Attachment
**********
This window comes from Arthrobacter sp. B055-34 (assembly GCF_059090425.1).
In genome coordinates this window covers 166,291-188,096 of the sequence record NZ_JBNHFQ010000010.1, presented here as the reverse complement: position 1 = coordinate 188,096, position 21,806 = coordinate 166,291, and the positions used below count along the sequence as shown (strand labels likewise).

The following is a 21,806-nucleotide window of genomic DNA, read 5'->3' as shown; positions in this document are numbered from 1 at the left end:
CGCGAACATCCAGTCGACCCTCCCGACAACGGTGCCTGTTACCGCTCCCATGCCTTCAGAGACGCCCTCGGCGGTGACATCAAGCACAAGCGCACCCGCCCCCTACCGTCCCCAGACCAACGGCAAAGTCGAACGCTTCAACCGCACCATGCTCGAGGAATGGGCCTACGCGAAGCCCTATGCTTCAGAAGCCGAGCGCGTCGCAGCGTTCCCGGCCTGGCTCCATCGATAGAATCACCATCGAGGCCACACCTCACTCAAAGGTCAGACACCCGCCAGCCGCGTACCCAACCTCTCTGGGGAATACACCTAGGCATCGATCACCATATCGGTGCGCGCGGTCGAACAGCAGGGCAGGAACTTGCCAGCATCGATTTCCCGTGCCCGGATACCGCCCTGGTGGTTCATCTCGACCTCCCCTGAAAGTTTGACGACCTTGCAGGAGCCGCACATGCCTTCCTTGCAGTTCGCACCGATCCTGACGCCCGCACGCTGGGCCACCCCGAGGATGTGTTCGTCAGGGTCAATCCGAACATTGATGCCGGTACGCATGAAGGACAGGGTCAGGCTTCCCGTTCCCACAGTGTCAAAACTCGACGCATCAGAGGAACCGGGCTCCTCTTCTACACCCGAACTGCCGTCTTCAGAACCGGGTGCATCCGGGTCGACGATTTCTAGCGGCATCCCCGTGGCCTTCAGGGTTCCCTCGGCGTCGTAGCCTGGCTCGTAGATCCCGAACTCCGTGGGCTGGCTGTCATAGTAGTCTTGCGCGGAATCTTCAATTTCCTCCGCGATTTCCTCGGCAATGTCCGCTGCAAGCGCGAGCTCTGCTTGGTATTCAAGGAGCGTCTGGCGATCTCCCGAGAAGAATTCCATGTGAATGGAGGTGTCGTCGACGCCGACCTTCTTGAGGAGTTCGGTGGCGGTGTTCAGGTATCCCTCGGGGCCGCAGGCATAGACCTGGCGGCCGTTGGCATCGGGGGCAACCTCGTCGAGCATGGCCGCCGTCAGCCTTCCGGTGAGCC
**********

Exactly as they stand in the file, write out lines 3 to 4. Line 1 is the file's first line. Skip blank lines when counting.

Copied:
The following is a 21,806-nucleotide window of genomic DNA, read 5'->3' as shown; positions in this document are numbered from 1 at the left end:
CGCGAACATCCAGTCGACCCTCCCGACAACGGTGCCTGTTACCGCTCCCATGCCTTCAGAGACGCCCTCGGCGGTGACATCAAGCACAAGCGCACCCGCCCCCTACCGTCCCCAGACCAACGGCAAAGTCGAACGCTTCAACCGCACCATGCTCGAGGAATGGGCCTACGCGAAGCCCTATGCTTCAGAAGCCGAGCGCGTCGCAGCGTTCCCGGCCTGGCTCCATCGATAGAATCACCATCGAGGCCACACCTCACTCAAAGGTCAGACACCCGCCAGCCGCGTACCCAACCTCTCTGGGGAATACACCTAGGCATCGATCACCATATCGGTGCGCGCGGTCGAACAGCAGGGCAGGAACTTGCCAGCATCGATTTCCCGTGCCCGGATACCGCCCTGGTGGTTCATCTCGACCTCCCCTGAAAGTTTGACGACCTTGCAGGAGCCGCACATGCCTTCCTTGCAGTTCGCACCGATCCTGACGCCCGCACGCTGGGCCACCCCGAGGATGTGTTCGTCAGGGTCAATCCGAACATTGATGCCGGTACGCATGAAGGACAGGGTCAGGCTTCCCGTTCCCACAGTGTCAAAACTCGACGCATCAGAGGAACCGGGCTCCTCTTCTACACCCGAACTGCCGTCTTCAGAACCGGGTGCATCCGGGTCGACGATTTCTAGCGGCATCCCCGTGGCCTTCAGGGTTCCCTCGGCGTCGTAGCCTGGCTCGTAGATCCCGAACTCCGTGGGCTGGCTGTCATAGTAGTCTTGCGCGGAATCTTCAATTTCCTCCGCGATTTCCTCGGCAATGTCCGCTGCAAGCGCGAGCTCTGCTTGGTATTCAAGGAGCGTCTGGCGATCTCCCGAGAAGAATTCCATGTGAATGGAGGTGTCGTCGACGCCGACCTTCTTGAGGAGTTCGGTGGCGGTGTTCAGGTATCCCTCGGGGCCGCAGGCATAGACCTGGCGGCCGTTGGCATCGGGGGCAACCTCGTCGAGCATGGCCGCCGTCAGCCTTCCGGTGAGCC